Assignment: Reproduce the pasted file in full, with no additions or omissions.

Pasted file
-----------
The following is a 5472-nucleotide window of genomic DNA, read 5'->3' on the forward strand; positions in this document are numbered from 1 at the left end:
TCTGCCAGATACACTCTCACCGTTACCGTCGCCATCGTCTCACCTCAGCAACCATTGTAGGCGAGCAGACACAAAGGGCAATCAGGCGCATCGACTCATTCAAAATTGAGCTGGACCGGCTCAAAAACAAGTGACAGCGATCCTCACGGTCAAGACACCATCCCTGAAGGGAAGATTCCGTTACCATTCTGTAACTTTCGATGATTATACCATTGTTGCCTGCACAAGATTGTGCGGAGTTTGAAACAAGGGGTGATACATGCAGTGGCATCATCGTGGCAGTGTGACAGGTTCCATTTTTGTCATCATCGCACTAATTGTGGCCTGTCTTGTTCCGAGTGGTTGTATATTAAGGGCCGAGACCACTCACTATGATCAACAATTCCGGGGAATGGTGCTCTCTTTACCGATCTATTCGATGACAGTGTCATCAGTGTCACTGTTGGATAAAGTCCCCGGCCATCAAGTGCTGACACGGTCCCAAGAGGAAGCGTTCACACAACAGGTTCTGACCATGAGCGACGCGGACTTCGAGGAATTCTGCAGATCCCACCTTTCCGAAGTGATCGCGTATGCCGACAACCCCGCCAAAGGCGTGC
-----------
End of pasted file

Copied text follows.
The following is a 5472-nucleotide window of genomic DNA, read 5'->3' on the forward strand; positions in this document are numbered from 1 at the left end:
TCTGCCAGATACACTCTCACCGTTACCGTCGCCATCGTCTCACCTCAGCAACCATTGTAGGCGAGCAGACACAAAGGGCAATCAGGCGCATCGACTCATTCAAAATTGAGCTGGACCGGCTCAAAAACAAGTGACAGCGATCCTCACGGTCAAGACACCATCCCTGAAGGGAAGATTCCGTTACCATTCTGTAACTTTCGATGATTATACCATTGTTGCCTGCACAAGATTGTGCGGAGTTTGAAACAAGGGGTGATACATGCAGTGGCATCATCGTGGCAGTGTGACAGGTTCCATTTTTGTCATCATCGCACTAATTGTGGCCTGTCTTGTTCCGAGTGGTTGTATATTAAGGGCCGAGACCACTCACTATGATCAACAATTCCGGGGAATGGTGCTCTCTTTACCGATCTATTCGATGACAGTGTCATCAGTGTCACTGTTGGATAAAGTCCCCGGCCATCAAGTGCTGACACGGTCCCAAGAGGAAGCGTTCACACAACAGGTTCTGACCATGAGCGACGCGGACTTCGAGGAATTCTGCAGATCCCACCTTTCCGAAGTGATCGCGTATGCCGACAACCCCGCCAAAGGCGTGC